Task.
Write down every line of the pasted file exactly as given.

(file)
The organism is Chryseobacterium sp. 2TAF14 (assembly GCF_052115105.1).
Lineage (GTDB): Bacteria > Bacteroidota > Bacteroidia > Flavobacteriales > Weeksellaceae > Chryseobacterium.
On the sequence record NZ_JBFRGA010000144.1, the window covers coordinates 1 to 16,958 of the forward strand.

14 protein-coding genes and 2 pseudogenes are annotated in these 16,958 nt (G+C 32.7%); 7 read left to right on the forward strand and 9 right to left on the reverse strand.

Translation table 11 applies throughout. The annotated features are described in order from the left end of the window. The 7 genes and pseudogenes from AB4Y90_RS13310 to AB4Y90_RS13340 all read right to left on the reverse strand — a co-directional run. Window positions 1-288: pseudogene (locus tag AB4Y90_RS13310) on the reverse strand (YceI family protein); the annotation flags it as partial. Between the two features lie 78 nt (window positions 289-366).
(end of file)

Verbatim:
The organism is Chryseobacterium sp. 2TAF14 (assembly GCF_052115105.1).
Lineage (GTDB): Bacteria > Bacteroidota > Bacteroidia > Flavobacteriales > Weeksellaceae > Chryseobacterium.
On the sequence record NZ_JBFRGA010000144.1, the window covers coordinates 1 to 16,958 of the forward strand.

14 protein-coding genes and 2 pseudogenes are annotated in these 16,958 nt (G+C 32.7%); 7 read left to right on the forward strand and 9 right to left on the reverse strand.

Translation table 11 applies throughout. The annotated features are described in order from the left end of the window. The 7 genes and pseudogenes from AB4Y90_RS13310 to AB4Y90_RS13340 all read right to left on the reverse strand — a co-directional run. Window positions 1-288: pseudogene (locus tag AB4Y90_RS13310) on the reverse strand (YceI family protein); the annotation flags it as partial. Between the two features lie 78 nt (window positions 289-366).